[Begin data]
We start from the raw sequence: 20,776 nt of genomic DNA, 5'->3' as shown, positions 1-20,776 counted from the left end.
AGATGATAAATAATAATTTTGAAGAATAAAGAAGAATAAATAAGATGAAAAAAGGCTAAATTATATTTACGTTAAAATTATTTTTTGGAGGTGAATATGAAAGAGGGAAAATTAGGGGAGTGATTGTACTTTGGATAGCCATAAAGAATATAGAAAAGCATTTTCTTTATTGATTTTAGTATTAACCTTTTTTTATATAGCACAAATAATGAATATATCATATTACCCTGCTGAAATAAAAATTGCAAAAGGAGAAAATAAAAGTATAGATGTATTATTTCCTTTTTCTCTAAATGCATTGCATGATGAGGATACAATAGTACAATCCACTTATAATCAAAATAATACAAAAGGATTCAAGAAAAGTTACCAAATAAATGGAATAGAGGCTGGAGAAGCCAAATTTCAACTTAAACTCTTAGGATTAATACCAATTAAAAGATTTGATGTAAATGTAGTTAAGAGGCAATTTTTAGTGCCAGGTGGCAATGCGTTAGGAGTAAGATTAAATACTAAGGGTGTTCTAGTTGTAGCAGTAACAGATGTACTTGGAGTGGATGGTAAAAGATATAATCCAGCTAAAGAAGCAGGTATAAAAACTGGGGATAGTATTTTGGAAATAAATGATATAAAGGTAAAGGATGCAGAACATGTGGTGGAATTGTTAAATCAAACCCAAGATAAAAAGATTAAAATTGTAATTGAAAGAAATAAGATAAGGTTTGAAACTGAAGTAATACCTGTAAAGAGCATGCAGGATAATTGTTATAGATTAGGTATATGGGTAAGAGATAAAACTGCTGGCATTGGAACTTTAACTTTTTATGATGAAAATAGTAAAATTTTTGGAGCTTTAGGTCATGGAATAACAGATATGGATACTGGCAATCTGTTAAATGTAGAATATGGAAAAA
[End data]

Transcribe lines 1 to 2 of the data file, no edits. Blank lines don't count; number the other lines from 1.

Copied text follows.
We start from the raw sequence: 20,776 nt of genomic DNA, 5'->3' as shown, positions 1-20,776 counted from the left end.
AGATGATAAATAATAATTTTGAAGAATAAAGAAGAATAAATAAGATGAAAAAAGGCTAAATTATATTTACGTTAAAATTATTTTTTGGAGGTGAATATGAAAGAGGGAAAATTAGGGGAGTGATTGTACTTTGGATAGCCATAAAGAATATAGAAAAGCATTTTCTTTATTGATTTTAGTATTAACCTTTTTTTATATAGCACAAATAATGAATATATCATATTACCCTGCTGAAATAAAAATTGCAAAAGGAGAAAATAAAAGTATAGATGTATTATTTCCTTTTTCTCTAAATGCATTGCATGATGAGGATACAATAGTACAATCCACTTATAATCAAAATAATACAAAAGGATTCAAGAAAAGTTACCAAATAAATGGAATAGAGGCTGGAGAAGCCAAATTTCAACTTAAACTCTTAGGATTAATACCAATTAAAAGATTTGATGTAAATGTAGTTAAGAGGCAATTTTTAGTGCCAGGTGGCAATGCGTTAGGAGTAAGATTAAATACTAAGGGTGTTCTAGTTGTAGCAGTAACAGATGTACTTGGAGTGGATGGTAAAAGATATAATCCAGCTAAAGAAGCAGGTATAAAAACTGGGGATAGTATTTTGGAAATAAATGATATAAAGGTAAAGGATGCAGAACATGTGGTGGAATTGTTAAATCAAACCCAAGATAAAAAGATTAAAATTGTAATTGAAAGAAATAAGATAAGGTTTGAAACTGAAGTAATACCTGTAAAGAGCATGCAGGATAATTGTTATAGATTAGGTATATGGGTAAGAGATAAAACTGCTGGCATTGGAACTTTAACTTTTTATGATGAAAATAGTAAAATTTTTGGAGCTTTAGGTCATGGAATAACAGATATGGATACTGGCAATCTGTTAAATGTAGAATATGGAAAAA